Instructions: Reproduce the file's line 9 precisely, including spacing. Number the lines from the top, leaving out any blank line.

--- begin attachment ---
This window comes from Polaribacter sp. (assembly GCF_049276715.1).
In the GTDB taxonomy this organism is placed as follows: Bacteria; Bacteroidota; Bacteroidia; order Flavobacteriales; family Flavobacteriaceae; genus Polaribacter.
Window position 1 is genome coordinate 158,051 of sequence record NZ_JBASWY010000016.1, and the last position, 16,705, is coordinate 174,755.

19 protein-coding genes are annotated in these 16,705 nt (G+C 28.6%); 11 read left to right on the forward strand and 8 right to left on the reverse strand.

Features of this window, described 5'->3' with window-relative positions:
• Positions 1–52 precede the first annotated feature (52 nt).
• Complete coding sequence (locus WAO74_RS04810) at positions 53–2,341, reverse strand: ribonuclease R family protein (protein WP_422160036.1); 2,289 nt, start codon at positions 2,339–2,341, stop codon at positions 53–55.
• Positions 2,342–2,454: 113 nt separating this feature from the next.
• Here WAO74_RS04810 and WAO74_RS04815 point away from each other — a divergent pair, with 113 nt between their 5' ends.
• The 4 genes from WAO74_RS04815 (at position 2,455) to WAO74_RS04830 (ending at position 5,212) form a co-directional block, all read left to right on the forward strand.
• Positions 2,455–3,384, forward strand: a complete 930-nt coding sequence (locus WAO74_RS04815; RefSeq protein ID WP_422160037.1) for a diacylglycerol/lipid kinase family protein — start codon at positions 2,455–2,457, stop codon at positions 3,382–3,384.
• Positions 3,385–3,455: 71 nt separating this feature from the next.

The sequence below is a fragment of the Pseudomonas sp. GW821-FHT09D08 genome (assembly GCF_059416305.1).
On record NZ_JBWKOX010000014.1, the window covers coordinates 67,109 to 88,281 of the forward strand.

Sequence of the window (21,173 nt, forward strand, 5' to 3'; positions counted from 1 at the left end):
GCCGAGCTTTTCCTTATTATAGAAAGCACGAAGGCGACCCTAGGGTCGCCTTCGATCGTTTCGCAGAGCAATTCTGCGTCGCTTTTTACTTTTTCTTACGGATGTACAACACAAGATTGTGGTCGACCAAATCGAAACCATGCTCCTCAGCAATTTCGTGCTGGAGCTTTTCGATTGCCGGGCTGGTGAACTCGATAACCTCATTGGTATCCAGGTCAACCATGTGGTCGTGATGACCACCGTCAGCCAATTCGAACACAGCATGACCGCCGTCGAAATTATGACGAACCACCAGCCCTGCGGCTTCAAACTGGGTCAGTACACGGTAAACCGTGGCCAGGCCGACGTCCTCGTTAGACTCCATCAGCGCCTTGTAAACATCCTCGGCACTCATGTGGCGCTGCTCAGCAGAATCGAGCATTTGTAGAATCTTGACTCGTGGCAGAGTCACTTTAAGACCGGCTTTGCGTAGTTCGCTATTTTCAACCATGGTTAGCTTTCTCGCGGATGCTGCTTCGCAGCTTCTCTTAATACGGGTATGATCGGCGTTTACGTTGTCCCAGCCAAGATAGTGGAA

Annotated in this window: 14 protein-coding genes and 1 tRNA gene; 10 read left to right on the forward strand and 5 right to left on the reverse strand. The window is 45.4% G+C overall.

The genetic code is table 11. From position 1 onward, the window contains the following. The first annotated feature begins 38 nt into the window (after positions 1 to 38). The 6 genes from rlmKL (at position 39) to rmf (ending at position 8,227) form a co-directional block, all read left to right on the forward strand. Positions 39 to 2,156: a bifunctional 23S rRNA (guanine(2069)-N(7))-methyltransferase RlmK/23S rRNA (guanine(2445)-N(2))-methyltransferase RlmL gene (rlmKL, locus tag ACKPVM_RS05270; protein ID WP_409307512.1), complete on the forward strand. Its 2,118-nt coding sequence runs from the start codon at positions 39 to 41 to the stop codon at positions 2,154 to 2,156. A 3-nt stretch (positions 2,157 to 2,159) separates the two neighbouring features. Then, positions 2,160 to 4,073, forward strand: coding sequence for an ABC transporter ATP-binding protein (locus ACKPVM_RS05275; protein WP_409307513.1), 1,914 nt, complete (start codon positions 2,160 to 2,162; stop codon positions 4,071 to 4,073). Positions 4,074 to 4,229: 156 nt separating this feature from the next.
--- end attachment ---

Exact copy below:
• Here WAO74_RS04810 and WAO74_RS04815 point away from each other — a divergent pair, with 113 nt between their 5' ends.